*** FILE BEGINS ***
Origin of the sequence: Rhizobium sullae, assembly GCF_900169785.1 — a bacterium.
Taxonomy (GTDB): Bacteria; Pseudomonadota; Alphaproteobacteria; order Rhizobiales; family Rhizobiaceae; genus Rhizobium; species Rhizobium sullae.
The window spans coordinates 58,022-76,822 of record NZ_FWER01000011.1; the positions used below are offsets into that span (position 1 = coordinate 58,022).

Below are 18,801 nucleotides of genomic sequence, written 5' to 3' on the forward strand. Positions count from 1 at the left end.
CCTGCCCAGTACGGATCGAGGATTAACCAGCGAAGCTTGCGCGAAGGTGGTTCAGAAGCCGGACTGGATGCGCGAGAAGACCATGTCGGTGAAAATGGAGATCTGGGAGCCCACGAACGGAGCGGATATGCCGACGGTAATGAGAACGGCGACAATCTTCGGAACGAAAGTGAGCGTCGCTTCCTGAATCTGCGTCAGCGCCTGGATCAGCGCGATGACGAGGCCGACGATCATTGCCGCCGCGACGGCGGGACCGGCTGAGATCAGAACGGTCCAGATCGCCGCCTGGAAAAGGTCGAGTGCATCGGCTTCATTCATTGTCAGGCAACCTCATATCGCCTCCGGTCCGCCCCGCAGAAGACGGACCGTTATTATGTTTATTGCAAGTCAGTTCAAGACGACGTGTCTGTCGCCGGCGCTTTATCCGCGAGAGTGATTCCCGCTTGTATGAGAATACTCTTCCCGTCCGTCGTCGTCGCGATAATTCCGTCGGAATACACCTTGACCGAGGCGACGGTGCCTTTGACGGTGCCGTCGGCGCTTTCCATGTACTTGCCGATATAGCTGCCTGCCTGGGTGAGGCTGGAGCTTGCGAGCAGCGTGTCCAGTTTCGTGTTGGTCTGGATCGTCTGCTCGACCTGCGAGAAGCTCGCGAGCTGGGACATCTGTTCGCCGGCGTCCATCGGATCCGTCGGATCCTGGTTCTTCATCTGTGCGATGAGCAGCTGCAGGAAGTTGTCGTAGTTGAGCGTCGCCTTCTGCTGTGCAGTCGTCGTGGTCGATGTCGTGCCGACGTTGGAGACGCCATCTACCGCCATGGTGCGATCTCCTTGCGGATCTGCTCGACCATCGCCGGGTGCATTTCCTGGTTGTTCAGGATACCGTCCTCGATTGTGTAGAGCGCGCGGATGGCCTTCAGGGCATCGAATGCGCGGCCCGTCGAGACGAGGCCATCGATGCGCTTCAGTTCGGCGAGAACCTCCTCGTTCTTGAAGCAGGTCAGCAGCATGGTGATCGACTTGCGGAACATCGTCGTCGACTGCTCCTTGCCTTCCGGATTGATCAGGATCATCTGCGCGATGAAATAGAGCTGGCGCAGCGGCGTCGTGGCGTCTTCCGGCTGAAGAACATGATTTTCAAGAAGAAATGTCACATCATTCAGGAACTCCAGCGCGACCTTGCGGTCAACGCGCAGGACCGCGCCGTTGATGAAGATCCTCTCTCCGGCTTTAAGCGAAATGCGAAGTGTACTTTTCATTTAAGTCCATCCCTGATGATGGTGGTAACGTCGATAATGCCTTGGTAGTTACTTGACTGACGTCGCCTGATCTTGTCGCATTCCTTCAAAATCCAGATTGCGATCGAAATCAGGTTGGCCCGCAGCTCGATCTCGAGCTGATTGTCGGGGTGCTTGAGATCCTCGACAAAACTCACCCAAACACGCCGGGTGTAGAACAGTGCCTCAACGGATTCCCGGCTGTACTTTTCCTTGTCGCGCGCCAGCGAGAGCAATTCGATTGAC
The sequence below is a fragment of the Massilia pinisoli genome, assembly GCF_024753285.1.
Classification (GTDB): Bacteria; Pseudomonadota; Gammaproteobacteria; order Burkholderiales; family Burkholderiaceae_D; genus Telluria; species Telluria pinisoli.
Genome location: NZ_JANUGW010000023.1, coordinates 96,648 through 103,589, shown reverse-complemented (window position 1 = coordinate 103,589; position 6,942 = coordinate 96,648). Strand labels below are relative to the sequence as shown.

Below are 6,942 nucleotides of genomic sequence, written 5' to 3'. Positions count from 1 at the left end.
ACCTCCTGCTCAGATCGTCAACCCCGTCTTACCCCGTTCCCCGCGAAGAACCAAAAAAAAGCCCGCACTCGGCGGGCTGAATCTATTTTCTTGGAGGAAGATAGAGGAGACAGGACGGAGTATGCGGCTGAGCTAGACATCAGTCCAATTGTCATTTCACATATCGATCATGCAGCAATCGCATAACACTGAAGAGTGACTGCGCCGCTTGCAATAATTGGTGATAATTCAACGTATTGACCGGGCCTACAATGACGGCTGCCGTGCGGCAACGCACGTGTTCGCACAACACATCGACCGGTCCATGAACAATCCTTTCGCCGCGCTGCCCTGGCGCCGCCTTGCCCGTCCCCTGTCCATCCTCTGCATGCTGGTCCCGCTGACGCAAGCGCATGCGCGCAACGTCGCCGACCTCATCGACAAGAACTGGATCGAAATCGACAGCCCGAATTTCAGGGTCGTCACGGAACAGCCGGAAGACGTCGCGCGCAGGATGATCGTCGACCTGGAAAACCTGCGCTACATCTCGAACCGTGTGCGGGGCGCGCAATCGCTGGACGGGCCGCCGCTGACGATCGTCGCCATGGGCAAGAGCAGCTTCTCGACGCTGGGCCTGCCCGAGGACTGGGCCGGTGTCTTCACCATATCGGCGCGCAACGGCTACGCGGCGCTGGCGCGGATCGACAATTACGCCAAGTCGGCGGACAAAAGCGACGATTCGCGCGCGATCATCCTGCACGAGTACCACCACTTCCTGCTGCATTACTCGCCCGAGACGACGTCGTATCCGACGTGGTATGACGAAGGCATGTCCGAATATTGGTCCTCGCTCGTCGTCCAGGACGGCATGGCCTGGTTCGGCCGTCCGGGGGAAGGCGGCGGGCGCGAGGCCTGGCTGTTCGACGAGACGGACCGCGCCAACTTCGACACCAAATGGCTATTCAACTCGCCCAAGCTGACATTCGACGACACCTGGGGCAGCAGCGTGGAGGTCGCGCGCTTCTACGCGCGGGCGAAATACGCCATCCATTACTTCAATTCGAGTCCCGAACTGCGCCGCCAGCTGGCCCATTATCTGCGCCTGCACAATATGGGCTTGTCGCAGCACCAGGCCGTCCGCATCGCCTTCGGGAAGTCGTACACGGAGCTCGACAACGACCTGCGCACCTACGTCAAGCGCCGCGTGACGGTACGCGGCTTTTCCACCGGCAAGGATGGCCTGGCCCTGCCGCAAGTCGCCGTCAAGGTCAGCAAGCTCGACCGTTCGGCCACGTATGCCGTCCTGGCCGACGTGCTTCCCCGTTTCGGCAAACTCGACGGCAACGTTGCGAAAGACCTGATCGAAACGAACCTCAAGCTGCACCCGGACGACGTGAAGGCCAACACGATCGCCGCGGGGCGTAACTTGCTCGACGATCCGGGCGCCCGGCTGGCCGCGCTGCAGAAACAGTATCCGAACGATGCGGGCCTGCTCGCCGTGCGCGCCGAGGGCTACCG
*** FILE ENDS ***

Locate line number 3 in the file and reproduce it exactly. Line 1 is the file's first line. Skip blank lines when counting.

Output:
The window spans coordinates 58,022-76,822 of record NZ_FWER01000011.1; the positions used below are offsets into that span (position 1 = coordinate 58,022).